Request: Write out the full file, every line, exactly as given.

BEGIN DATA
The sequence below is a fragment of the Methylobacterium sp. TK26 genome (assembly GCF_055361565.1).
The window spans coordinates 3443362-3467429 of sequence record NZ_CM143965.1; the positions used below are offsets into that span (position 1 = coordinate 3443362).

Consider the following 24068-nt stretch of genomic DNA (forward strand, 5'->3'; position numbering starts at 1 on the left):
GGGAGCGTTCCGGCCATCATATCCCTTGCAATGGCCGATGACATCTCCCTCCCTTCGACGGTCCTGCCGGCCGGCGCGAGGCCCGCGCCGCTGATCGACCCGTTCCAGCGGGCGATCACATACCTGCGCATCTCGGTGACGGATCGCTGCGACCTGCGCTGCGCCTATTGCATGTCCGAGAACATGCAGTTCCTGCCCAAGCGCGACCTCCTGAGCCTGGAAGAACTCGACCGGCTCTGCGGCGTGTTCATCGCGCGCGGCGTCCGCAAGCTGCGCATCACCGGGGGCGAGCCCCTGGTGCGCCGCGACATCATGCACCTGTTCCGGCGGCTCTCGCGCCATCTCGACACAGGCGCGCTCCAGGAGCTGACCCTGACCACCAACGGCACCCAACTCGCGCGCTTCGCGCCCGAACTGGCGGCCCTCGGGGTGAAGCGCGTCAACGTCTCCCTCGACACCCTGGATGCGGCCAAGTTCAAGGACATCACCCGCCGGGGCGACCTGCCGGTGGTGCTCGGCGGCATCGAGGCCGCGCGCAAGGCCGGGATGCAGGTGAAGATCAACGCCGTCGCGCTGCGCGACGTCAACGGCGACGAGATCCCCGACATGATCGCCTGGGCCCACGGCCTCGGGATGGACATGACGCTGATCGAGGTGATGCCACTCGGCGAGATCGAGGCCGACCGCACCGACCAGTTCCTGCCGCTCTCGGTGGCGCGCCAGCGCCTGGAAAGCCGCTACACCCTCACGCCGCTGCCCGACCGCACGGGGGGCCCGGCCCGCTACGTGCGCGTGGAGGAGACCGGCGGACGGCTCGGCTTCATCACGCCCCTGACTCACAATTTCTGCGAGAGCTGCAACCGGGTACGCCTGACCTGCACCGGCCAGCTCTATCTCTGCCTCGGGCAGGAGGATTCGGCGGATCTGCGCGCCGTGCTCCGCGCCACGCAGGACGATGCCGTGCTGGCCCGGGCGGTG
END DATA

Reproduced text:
The sequence below is a fragment of the Methylobacterium sp. TK26 genome (assembly GCF_055361565.1).
The window spans coordinates 3443362-3467429 of sequence record NZ_CM143965.1; the positions used below are offsets into that span (position 1 = coordinate 3443362).

Consider the following 24068-nt stretch of genomic DNA (forward strand, 5'->3'; position numbering starts at 1 on the left):
GGGAGCGTTCCGGCCATCATATCCCTTGCAATGGCCGATGACATCTCCCTCCCTTCGACGGTCCTGCCGGCCGGCGCGAGGCCCGCGCCGCTGATCGACCCGTTCCAGCGGGCGATCACATACCTGCGCATCTCGGTGACGGATCGCTGCGACCTGCGCTGCGCCTATTGCATGTCCGAGAACATGCAGTTCCTGCCCAAGCGCGACCTCCTGAGCCTGGAAGAACTCGACCGGCTCTGCGGCGTGTTCATCGCGCGCGGCGTCCGCAAGCTGCGCATCACCGGGGGCGAGCCCCTGGTGCGCCGCGACATCATGCACCTGTTCCGGCGGCTCTCGCGCCATCTCGACACAGGCGCGCTCCAGGAGCTGACCCTGACCACCAACGGCACCCAACTCGCGCGCTTCGCGCCCGAACTGGCGGCCCTCGGGGTGAAGCGCGTCAACGTCTCCCTCGACACCCTGGATGCGGCCAAGTTCAAGGACATCACCCGCCGGGGCGACCTGCCGGTGGTGCTCGGCGGCATCGAGGCCGCGCGCAAGGCCGGGATGCAGGTGAAGATCAACGCCGTCGCGCTGCGCGACGTCAACGGCGACGAGATCCCCGACATGATCGCCTGGGCCCACGGCCTCGGGATGGACATGACGCTGATCGAGGTGATGCCACTCGGCGAGATCGAGGCCGACCGCACCGACCAGTTCCTGCCGCTCTCGGTGGCGCGCCAGCGCCTGGAAAGCCGCTACACCCTCACGCCGCTGCCCGACCGCACGGGGGGCCCGGCCCGCTACGTGCGCGTGGAGGAGACCGGCGGACGGCTCGGCTTCATCACGCCCCTGACTCACAATTTCTGCGAGAGCTGCAACCGGGTACGCCTGACCTGCACCGGCCAGCTCTATCTCTGCCTCGGGCAGGAGGATTCGGCGGATCTGCGCGCCGTGCTCCGCGCCACGCAGGACGATGCCGTGCTGGCCCGGGCGGTG